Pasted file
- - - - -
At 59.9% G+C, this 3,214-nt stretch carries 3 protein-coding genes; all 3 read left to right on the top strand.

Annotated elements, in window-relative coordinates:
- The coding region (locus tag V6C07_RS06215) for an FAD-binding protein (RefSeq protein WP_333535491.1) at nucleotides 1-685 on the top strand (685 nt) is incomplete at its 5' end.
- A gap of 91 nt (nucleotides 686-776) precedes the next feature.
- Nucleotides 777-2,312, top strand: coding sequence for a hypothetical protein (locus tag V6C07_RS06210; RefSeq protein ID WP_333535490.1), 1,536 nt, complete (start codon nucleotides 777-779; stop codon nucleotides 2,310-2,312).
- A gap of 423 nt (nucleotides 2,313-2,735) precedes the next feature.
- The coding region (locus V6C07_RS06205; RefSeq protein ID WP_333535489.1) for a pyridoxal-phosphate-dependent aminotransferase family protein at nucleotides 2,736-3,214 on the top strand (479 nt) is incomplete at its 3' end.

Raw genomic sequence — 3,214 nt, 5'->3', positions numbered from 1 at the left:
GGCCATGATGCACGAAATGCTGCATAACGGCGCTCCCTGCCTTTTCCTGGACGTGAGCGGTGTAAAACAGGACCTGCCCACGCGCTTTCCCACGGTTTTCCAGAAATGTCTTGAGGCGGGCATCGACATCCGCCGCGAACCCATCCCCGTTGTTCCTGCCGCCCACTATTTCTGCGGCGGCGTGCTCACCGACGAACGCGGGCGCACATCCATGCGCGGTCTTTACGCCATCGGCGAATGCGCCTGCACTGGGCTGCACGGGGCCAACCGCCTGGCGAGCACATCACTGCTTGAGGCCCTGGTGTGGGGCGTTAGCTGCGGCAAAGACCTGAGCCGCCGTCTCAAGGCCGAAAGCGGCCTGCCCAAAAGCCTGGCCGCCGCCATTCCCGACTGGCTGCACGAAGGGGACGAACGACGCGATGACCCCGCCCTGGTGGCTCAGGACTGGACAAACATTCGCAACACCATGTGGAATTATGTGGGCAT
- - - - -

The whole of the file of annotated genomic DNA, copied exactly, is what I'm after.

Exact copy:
At 59.9% G+C, this 3,214-nt stretch carries 3 protein-coding genes; all 3 read left to right on the top strand.

Annotated elements, in window-relative coordinates:
- The coding region (locus tag V6C07_RS06215) for an FAD-binding protein (RefSeq protein WP_333535491.1) at nucleotides 1-685 on the top strand (685 nt) is incomplete at its 5' end.
- A gap of 91 nt (nucleotides 686-776) precedes the next feature.
- Nucleotides 777-2,312, top strand: coding sequence for a hypothetical protein (locus tag V6C07_RS06210; RefSeq protein ID WP_333535490.1), 1,536 nt, complete (start codon nucleotides 777-779; stop codon nucleotides 2,310-2,312).
- A gap of 423 nt (nucleotides 2,313-2,735) precedes the next feature.
- The coding region (locus V6C07_RS06205; RefSeq protein ID WP_333535489.1) for a pyridoxal-phosphate-dependent aminotransferase family protein at nucleotides 2,736-3,214 on the top strand (479 nt) is incomplete at its 3' end.

Raw genomic sequence — 3,214 nt, 5'->3', positions numbered from 1 at the left:
GGCCATGATGCACGAAATGCTGCATAACGGCGCTCCCTGCCTTTTCCTGGACGTGAGCGGTGTAAAACAGGACCTGCCCACGCGCTTTCCCACGGTTTTCCAGAAATGTCTTGAGGCGGGCATCGACATCCGCCGCGAACCCATCCCCGTTGTTCCTGCCGCCCACTATTTCTGCGGCGGCGTGCTCACCGACGAACGCGGGCGCACATCCATGCGCGGTCTTTACGCCATCGGCGAATGCGCCTGCACTGGGCTGCACGGGGCCAACCGCCTGGCGAGCACATCACTGCTTGAGGCCCTGGTGTGGGGCGTTAGCTGCGGCAAAGACCTGAGCCGCCGTCTCAAGGCCGAAAGCGGCCTGCCCAAAAGCCTGGCCGCCGCCATTCCCGACTGGCTGCACGAAGGGGACGAACGACGCGATGACCCCGCCCTGGTGGCTCAGGACTGGACAAACATTCGCAACACCATGTGGAATTATGTGGGCAT